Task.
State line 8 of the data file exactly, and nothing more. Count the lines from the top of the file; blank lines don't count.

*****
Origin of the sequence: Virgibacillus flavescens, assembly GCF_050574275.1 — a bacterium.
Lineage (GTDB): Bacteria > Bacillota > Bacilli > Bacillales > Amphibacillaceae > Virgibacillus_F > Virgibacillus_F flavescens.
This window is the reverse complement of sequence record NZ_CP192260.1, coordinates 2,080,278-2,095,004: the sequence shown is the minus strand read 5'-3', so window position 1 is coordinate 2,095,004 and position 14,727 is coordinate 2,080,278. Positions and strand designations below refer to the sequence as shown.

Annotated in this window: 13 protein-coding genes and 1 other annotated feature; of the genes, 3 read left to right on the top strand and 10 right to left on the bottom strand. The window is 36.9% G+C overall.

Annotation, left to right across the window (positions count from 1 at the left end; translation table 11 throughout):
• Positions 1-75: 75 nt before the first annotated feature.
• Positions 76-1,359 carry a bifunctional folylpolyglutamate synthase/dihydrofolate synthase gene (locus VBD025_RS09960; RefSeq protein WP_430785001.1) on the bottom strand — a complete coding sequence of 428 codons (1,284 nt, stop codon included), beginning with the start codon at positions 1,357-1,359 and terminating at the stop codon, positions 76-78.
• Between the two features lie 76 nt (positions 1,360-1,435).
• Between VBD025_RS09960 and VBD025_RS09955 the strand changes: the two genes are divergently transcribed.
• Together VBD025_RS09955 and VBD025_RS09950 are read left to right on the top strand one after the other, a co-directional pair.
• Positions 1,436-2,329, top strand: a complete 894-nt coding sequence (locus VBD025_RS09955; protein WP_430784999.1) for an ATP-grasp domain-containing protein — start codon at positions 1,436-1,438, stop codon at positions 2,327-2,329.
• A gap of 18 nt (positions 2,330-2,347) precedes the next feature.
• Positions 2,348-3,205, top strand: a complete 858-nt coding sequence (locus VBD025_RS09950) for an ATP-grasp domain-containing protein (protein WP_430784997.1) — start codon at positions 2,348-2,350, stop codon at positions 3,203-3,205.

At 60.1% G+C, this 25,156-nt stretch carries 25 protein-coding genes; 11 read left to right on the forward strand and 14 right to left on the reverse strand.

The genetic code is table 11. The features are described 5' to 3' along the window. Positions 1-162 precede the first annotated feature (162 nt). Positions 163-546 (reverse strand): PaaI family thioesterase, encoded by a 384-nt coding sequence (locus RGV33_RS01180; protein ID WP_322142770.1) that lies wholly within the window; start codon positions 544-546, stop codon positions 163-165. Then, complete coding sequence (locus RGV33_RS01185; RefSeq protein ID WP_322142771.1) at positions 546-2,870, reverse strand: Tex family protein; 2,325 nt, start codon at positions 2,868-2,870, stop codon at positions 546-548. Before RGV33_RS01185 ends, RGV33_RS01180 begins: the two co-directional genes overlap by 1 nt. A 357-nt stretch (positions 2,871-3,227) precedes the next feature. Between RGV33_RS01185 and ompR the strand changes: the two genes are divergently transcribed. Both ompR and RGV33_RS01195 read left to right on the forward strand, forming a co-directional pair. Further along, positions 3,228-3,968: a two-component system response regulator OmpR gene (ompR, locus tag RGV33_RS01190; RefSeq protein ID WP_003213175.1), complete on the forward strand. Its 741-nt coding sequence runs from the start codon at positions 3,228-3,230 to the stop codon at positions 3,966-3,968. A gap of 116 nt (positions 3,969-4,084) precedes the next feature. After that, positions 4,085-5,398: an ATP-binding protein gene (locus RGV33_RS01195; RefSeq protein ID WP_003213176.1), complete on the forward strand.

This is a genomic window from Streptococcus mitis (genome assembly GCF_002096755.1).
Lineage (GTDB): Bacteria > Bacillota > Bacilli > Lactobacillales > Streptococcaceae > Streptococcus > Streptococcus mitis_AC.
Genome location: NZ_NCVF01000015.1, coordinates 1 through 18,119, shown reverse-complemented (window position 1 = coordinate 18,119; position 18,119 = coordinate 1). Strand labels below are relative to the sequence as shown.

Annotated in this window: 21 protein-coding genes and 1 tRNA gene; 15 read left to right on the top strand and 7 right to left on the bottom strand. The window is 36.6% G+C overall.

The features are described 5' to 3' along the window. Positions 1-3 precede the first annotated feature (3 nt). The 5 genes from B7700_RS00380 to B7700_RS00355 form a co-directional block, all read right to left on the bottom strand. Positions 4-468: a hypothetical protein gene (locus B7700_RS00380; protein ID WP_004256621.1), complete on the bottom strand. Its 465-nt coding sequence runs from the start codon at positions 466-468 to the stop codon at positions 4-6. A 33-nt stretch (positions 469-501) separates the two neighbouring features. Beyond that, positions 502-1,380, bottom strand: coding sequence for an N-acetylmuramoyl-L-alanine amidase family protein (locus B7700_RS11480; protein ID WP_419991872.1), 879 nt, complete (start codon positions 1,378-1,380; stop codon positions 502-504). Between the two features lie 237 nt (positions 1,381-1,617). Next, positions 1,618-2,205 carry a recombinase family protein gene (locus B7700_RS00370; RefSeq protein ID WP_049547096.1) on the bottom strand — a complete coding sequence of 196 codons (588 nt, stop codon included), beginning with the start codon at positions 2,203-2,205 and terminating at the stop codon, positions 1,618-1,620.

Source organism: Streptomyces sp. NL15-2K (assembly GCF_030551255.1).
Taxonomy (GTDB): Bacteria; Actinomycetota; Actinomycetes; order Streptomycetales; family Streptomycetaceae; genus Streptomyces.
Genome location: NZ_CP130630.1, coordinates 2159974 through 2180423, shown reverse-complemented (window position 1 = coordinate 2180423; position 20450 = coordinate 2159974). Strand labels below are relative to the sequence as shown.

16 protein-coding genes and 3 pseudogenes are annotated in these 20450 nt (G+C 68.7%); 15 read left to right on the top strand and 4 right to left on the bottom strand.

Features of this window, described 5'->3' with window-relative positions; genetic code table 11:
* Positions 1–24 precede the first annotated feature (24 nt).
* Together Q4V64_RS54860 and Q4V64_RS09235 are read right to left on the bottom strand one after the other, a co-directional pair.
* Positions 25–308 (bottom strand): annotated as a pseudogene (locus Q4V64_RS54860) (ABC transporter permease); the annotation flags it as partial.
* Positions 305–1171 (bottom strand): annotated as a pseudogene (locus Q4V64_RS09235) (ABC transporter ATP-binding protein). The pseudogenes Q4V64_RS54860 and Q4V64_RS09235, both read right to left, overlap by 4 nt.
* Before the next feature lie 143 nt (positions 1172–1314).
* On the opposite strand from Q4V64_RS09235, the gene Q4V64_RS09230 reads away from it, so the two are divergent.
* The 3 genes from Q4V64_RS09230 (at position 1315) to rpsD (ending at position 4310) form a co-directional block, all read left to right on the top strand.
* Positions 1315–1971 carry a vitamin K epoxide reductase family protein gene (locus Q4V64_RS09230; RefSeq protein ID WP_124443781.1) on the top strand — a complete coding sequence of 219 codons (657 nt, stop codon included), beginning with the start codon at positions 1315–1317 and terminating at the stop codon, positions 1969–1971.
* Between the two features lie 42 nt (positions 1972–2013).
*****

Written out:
• Between the two features lie 76 nt (positions 1,360-1,435).